Revenue cycle management has grown to be increasingly tricky to handle, largely due to the ever-growing healthcare reforms and policies. With the implementation of ICD-10, practices, as well as hospitals, have started to arm themselves with as many supplies and tools as they can to help them manage their revenue cycles efficiently.
One technique that has shown tremendous promise is clinical documentation improvement (CDI). CDI helps physicians and coders increase coding accuracy and properly depict the quality of care delivered. CDI aids in communication as well as identifies those areas of the documentation process that could use some improvement and greater specificity. With proper implementation, CDI offers both procedural and financial benefits.
If your practice has been struggling to improve patient outcomes, smooth clinical workflows and streamline your revenue cycle, here are more ways better clinical documentation can help: Read more
Medical practice management software for private practices has a medical station, with access through a single screen to the most usual data of their daily tasks, from where a clinical history is accessed that collects in a comprehensive way all the information of care of the Patients.
With this software for clinics can manage requests and results, generate reports based on templates, prescribe traditional recipes on paper, as well as electronic prescriptions integrated into the public health system. In addition, medical practice management software has an excellent billing system for private patients and with health insurance. Read more
Medicine has advanced tremendously in the last 50 years. I mean we’ve come up with antibiotics and image scanning and angioplasty, so why is it we haven’t been able to come up with a bill that doesn’t royally confuse the patients?
If patients are going to be billed high prices for medical procedures, they had better well be able to understand everything they are being billed for!
After many focus groups revealed patient frustration with their medical bills, the Patient Friendly Billing project was born.
Today’s Consumers Demand More
The costs of healthcare are rising, and it’s the consumers’ savings account that’s taking the biggest hit. Today’s consumers expect to wholly participate in their medical care and demand pricing transparency and documentation that is understandable.
The Healthcare Financial Management Association (HFMA) began the Patient Friendly Billing project to promote clear, concise, and correct patient-friendly financial communications.
The project is founded on the following tenets:
• When designing administrative processes and communications, the needs of patients and their families should be the primary focus.
• It should be the responsibility of providers and insurers to coordinate the gathering of patient information in an efficient and private way, and without any unnecessary duplication.
• If at all possible, communication regarding financial matters should not happen during the medical visit.
• The language and format of communications should be understandable to the average reader.
• Better practices should be a goal of all providers and should incorporate patient feedback.
• Billing statements should be easy to understand, accurate, provide comprehensive details, and designed so the information is logical to read. Continue reading
Out-dated EHR bringing your practice down? Or maybe just thinking of switching your practice management software? Look no further. Brining you a basic, 5-step guide to buying the right EHR, this info-graphic is bound to help you choose better and shop smarter. Remember, 59% more buyers are replacing existing EHR Software this year and you most definitely can’t afford staying behind in the race. Analyze, research, consult and go for it! Get the EHR your practice deserves and spend time managing your patients, and not the software. Happy shopping this year! Read more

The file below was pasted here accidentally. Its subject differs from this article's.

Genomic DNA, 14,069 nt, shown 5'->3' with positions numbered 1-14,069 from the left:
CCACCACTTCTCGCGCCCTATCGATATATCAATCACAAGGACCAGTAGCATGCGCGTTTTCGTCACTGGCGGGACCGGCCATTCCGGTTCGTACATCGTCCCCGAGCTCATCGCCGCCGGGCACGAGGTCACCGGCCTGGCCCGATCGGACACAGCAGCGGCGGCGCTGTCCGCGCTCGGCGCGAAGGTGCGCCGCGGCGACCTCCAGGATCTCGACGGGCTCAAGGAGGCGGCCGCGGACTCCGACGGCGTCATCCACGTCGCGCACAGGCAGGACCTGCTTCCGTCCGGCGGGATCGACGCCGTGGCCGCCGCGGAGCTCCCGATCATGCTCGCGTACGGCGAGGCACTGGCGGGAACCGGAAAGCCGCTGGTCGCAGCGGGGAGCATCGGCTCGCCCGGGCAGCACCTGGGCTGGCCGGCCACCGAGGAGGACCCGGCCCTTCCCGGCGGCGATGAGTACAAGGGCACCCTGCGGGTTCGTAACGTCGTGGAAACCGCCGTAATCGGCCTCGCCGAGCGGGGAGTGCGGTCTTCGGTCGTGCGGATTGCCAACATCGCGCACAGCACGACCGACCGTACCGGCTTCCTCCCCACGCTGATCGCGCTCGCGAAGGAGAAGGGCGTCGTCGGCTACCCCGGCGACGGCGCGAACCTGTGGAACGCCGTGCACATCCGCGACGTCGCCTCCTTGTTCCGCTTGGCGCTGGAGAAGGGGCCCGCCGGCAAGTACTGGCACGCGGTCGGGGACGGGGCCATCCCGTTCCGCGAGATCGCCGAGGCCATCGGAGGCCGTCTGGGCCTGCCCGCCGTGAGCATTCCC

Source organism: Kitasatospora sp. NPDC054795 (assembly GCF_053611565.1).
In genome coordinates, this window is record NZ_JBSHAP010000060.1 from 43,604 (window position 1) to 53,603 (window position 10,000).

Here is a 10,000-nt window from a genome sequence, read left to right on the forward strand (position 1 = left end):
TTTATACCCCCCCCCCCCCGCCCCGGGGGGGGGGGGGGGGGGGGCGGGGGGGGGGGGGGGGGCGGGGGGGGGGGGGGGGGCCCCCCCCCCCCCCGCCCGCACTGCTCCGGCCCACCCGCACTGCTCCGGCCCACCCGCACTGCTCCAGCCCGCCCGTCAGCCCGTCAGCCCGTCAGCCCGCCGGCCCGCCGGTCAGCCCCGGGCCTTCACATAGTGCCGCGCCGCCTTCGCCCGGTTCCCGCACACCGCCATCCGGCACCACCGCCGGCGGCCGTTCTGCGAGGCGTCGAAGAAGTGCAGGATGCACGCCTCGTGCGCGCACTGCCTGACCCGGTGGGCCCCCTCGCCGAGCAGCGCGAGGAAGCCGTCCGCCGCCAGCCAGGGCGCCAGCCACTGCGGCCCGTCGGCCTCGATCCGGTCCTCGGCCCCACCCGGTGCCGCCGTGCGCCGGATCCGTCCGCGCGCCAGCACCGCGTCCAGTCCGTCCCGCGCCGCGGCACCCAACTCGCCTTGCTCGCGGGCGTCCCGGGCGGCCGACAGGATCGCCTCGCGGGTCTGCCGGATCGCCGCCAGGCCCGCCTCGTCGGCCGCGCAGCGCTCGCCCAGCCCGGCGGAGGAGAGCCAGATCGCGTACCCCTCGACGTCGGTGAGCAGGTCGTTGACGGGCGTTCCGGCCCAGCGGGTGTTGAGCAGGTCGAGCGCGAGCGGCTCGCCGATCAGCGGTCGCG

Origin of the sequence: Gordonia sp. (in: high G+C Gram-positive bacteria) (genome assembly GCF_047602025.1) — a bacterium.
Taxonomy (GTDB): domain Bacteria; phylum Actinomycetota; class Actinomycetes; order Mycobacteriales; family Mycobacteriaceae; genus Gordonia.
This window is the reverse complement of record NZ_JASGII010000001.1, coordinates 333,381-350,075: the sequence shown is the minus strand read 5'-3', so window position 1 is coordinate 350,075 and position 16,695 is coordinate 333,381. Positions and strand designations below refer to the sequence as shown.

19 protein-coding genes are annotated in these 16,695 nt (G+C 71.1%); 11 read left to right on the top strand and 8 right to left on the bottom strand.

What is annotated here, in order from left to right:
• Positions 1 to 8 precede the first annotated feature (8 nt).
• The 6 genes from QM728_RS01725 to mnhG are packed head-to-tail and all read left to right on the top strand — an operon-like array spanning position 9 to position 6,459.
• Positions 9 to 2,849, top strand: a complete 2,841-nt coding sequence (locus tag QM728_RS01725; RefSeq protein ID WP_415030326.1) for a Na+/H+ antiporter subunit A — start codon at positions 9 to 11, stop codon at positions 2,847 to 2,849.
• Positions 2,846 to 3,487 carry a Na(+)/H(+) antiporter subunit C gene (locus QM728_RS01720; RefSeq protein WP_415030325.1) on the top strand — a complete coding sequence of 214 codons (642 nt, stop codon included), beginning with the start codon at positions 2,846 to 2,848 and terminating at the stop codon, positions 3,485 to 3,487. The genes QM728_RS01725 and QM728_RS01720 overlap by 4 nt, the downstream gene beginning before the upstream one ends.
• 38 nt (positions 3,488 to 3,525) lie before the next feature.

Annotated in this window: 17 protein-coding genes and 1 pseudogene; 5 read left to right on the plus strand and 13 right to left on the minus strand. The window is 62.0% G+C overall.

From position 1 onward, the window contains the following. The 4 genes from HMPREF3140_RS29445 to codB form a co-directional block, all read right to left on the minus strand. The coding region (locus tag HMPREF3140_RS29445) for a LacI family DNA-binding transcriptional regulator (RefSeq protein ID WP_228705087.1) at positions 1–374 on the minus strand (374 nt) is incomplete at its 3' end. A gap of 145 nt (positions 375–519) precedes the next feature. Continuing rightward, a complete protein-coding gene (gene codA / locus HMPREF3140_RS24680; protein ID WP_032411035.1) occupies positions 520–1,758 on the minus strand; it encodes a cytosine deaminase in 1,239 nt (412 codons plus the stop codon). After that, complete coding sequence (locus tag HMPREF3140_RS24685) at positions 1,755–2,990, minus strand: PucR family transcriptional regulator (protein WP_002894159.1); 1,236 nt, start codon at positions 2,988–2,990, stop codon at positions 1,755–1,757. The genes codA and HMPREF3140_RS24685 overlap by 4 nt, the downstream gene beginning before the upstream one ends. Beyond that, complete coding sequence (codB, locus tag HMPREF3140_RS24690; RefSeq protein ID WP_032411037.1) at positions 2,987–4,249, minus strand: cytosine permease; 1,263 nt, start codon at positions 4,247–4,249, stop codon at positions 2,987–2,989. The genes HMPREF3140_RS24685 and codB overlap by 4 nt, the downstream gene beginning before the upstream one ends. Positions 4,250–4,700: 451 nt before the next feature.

Unless you have zero interaction with digital technology, which is unlikely since you are reading this blog post, you’ve most likely heard about the latest Pokémon Go craze. The new GPS-based augmented reality game is drawing more attention from consumers and the media than even the upcoming Olympic games or presidential election.
Pokémon is an insanely popular franchise that began in Japan and quickly gained popularity in the US in the 1990s. There was a TV show, trading cards, and video games. And now, with this latest app, people are reconnecting with a bit of nostalgia.
How do you Play?
Here’s the long and short of it: the app uses the GPS and camera on your phone to track your real-world locations and augment reality so you can see the little monsters in your world. You might see one in your fridge or sitting next to you on the bus.
The goal of the game is to find ALL of these monsters, capture them and train them so they can eventually do battle with other players’ monsters.
But what does any of this have to do with healthcare? Well, there are those in the healthcare industry who are praising the game for its health benefits, while still others are warning of the dangers.
What, if any, are the possible health benefits of the game?
According to Matt Hoffman, DNP and clinical assistant professor at the Texas A&M College of Nursing, the game is great for public health. “Playing the game is a lot of fun, and it has been a catalyst to get people moving,” said Hoffman who has been affectionately dubbed the “Pokémon Professor” by co-workers.
There is something to be said for a new kind of video game that takes people off of their couch and gets them walking outside. But just how does the game get people moving? Read more